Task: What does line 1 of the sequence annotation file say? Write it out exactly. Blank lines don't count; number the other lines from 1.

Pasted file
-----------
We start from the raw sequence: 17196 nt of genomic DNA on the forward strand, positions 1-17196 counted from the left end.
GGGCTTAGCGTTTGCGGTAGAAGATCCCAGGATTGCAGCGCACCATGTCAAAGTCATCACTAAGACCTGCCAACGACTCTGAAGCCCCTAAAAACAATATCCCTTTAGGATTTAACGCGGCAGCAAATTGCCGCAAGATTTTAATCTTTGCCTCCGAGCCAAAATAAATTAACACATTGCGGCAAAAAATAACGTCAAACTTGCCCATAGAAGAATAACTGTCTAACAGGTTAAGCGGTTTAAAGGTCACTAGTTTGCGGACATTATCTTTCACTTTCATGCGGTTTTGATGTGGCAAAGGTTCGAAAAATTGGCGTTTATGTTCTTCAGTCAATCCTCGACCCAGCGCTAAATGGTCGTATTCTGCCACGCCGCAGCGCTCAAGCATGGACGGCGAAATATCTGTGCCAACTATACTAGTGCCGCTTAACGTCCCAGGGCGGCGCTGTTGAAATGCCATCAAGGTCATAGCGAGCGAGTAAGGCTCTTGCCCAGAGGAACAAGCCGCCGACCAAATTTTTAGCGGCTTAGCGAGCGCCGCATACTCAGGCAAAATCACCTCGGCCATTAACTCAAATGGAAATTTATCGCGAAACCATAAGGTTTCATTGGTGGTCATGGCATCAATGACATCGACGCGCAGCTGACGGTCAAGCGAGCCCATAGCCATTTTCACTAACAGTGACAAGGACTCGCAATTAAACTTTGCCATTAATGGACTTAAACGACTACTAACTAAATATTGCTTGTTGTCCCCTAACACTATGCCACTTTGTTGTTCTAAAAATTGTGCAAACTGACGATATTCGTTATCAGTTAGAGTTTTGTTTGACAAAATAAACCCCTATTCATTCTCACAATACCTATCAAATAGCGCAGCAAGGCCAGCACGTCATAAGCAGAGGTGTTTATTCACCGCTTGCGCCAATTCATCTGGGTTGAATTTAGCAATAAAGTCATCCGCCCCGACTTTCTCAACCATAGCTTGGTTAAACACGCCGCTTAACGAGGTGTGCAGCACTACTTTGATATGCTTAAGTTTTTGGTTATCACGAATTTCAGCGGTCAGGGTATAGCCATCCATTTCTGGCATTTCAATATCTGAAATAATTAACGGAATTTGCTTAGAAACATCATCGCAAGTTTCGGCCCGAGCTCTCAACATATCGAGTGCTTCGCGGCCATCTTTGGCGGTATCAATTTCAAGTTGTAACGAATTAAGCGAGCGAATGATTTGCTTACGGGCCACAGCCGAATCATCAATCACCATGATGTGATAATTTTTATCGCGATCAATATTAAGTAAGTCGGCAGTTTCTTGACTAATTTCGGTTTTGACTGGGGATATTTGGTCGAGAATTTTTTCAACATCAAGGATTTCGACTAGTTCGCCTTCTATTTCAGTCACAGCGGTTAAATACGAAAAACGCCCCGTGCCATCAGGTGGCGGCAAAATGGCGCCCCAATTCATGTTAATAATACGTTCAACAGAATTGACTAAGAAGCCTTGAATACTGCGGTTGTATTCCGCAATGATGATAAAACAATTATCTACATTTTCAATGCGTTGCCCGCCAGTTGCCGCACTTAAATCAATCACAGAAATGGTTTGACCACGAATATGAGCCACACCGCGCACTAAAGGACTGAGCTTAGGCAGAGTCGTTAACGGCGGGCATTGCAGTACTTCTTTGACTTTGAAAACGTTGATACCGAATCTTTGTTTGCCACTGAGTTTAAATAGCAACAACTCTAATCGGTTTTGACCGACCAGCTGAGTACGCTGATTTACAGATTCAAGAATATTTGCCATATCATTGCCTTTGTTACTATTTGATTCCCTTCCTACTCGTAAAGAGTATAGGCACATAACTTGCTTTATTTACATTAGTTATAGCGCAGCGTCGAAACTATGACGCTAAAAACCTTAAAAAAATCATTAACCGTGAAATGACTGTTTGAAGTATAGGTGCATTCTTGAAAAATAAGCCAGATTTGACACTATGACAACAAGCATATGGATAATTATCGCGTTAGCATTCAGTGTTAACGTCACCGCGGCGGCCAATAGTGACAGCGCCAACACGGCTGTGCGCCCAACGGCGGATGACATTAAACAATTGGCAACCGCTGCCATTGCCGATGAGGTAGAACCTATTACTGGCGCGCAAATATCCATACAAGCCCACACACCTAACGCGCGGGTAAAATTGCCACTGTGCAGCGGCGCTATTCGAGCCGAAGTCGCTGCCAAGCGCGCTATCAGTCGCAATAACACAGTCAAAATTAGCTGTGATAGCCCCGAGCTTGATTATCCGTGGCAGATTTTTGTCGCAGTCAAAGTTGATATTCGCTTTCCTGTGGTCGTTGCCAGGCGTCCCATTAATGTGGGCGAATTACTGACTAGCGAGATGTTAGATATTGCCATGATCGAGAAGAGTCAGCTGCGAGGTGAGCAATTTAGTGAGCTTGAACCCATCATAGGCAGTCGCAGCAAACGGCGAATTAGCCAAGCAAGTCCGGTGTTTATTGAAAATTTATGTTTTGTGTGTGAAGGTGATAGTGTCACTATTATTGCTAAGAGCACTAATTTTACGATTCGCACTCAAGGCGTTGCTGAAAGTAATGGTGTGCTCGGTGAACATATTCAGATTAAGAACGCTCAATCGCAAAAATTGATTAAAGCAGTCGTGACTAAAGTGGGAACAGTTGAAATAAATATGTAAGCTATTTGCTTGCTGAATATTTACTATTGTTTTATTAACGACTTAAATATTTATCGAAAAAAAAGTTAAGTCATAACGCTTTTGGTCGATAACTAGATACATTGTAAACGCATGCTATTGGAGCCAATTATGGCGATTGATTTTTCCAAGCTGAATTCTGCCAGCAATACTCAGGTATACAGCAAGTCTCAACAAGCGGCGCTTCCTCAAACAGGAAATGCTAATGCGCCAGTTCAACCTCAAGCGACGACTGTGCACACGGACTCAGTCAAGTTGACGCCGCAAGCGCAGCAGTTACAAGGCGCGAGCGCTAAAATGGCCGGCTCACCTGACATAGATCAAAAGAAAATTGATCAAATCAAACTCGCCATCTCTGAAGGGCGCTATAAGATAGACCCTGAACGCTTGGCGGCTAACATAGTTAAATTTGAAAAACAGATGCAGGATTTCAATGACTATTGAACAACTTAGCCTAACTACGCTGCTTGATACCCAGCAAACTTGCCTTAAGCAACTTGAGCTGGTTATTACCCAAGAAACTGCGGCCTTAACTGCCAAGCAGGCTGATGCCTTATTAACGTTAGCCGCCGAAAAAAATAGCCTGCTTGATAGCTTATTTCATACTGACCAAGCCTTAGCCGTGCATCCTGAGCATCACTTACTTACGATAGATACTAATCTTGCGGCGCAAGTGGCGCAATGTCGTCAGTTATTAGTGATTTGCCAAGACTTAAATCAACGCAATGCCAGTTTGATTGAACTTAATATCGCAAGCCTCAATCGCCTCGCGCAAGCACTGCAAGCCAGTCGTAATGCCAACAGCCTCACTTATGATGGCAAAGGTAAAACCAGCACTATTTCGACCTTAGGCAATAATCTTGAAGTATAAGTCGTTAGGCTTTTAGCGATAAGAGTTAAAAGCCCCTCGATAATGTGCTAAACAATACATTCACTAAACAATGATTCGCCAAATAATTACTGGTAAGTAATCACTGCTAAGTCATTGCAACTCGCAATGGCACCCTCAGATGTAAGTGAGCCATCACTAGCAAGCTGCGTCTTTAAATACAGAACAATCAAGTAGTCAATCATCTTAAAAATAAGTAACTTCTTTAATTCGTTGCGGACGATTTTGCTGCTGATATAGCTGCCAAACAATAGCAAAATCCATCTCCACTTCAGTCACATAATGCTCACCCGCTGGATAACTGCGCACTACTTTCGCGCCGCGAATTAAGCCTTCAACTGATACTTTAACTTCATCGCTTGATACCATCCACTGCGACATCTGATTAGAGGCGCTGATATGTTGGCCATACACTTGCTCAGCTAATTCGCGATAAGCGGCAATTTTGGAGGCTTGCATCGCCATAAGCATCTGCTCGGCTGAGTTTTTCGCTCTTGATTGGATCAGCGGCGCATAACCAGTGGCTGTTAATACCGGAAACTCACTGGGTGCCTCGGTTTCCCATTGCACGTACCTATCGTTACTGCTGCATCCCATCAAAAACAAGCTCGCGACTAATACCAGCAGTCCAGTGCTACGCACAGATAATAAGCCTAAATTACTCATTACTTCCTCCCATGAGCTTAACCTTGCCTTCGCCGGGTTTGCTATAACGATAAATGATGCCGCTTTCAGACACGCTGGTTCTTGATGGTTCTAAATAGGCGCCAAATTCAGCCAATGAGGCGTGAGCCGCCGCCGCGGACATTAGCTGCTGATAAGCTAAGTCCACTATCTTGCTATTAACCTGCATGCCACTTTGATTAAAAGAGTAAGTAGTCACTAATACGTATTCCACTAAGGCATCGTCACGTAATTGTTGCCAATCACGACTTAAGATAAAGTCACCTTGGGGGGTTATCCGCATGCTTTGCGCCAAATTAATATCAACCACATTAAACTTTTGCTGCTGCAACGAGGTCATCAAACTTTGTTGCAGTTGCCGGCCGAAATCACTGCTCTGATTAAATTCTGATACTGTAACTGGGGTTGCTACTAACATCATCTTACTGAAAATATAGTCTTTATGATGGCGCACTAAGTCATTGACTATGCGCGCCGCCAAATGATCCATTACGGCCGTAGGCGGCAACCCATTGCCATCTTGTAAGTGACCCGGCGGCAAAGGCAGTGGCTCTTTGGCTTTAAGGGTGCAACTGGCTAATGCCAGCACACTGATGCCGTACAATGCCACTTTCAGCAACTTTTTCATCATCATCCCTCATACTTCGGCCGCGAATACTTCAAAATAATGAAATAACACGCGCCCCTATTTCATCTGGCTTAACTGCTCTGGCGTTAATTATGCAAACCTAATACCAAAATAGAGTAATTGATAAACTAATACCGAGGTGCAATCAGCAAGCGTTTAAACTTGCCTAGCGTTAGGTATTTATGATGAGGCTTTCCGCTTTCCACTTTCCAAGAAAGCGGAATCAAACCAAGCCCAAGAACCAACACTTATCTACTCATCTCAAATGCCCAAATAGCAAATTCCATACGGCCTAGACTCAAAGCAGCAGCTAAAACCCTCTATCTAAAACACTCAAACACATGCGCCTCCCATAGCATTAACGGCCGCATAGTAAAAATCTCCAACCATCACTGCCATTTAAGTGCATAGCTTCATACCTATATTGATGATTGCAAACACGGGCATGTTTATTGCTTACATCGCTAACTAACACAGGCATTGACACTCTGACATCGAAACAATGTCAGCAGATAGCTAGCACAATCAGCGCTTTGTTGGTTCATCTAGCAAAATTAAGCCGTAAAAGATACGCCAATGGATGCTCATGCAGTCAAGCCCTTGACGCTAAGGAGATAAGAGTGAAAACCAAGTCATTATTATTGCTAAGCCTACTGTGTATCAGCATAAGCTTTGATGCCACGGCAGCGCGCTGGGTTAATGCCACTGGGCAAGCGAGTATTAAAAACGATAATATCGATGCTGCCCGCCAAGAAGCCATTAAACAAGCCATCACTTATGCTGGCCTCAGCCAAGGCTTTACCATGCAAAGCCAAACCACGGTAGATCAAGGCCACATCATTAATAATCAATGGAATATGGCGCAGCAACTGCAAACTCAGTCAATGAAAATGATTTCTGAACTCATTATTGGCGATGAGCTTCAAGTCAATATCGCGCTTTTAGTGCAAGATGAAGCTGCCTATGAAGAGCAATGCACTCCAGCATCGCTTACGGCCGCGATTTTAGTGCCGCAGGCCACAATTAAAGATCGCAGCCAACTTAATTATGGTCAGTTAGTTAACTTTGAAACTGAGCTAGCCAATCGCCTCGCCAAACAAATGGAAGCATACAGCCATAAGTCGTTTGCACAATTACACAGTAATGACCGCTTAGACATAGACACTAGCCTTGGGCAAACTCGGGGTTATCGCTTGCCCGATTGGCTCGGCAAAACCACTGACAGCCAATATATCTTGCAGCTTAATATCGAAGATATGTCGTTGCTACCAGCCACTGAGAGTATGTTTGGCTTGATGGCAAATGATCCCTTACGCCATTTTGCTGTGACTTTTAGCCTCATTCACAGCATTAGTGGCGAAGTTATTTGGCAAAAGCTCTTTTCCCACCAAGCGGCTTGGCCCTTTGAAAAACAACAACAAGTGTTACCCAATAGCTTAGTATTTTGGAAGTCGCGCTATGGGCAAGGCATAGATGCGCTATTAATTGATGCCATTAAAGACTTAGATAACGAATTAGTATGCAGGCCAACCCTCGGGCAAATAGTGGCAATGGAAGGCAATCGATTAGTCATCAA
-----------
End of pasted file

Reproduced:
We start from the raw sequence: 17196 nt of genomic DNA on the forward strand, positions 1-17196 counted from the left end.